Basketball, budgets and biosciences were among the key topics discussed at the Statehouse this week. With legislators now completing their fourth week in session, more bills are making their way to the debate calendar and the pace is quickly ramping up.
For KU, the week’s highlights were many. Chancellor Bernadette Gray-Little testified before members of the Senate Ways and Means Subcommittee on Education supporting the Governor's budget recommendations for the university. Bob Honea, director of KU’s Transportation Research Institute testified before a House committee on emerging transportation research at KU. And all legislators and staff were thanked for their work at an early morning breakfast hosted by KU at the Statehouse. Students, deans, academic leaders and alumni were all on hand to help host the gathering. Of course, the true star of that show was Baby Jay who posed for countless photographs with state leaders. It was a fun way to show our appreciation for the state’s support of the university.
As part of KU in the Capitol, the KU Cancer Center was honored in both the House and Senate by lawmakers, specifically recognizing the leadership of Dr. Roy Jensen. Members in both chambers gave him and the university standing ovations as resolutions (Senate Resolution 1709 & House Resolution 6011) honoring the National Cancer Institute designation were adopted. So many of our state policymakers have been personally supportive of our NCI efforts and their pride in this accomplishment is enormous. With so many difficult – and divisive – issues on the state’s agenda, it is gratifying to see this project receive deep, bi-partisan support.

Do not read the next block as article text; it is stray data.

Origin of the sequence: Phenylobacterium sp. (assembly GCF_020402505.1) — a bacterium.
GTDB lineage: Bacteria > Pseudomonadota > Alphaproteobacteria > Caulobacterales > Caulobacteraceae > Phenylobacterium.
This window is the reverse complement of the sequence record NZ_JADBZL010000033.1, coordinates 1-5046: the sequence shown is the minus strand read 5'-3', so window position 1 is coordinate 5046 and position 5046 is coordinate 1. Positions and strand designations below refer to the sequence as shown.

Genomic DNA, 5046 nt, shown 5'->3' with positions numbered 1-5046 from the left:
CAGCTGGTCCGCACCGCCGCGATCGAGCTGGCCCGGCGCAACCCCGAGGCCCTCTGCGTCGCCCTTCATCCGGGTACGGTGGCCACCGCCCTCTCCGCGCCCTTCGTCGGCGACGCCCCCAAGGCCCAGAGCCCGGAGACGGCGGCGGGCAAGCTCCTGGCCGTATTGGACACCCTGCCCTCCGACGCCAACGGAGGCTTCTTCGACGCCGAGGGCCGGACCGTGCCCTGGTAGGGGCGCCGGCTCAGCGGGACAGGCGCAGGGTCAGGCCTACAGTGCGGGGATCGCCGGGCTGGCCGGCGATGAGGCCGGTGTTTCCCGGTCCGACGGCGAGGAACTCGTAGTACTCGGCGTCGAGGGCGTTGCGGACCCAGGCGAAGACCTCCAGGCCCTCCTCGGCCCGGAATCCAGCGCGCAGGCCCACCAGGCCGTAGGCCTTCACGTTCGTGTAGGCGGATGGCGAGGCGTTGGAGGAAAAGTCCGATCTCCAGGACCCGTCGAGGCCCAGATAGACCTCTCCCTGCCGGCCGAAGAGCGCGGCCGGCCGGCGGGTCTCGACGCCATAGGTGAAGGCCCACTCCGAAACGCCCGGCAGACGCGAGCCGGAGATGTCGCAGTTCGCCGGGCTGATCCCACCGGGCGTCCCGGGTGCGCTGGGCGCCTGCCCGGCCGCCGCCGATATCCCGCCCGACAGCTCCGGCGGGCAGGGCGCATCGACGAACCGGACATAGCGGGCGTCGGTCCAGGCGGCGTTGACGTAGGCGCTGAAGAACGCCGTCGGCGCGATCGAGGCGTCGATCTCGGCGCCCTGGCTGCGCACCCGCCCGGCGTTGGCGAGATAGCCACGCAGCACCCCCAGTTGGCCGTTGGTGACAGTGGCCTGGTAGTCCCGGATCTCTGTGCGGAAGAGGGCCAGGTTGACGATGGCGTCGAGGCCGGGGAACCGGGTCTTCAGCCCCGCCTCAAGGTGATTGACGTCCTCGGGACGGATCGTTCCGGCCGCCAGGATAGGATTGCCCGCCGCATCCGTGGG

Legislative deadlines are quickly shaping the work of the session. Monday, February 11 is the deadline for bills to be requested for introduction and all bills must have cleared their house of origin by the end of this month. That leaves only another three weeks for measures introduced in the House to have been approved in that body and likewise for measures originating in the Senate. Exempt from those deadlines are budget and revenue measures. Those will be debated in both bodies in March.
Next week will be a key week as members of the Kansas Board of Regents invest time advocating for higher education in meetings with state lawmakers. Support for university budget priorities will be their key message.
We can anticipate a plethora of new legislative proposals to make their way from the drafting table to the debate calendar in the weeks ahead. Hopefully when the dust settles there will be energy left to tackle the key issues of economic growth, education, health policy, natural resources & others for our state. A lot of heavy lifting remains!
Director of State Relations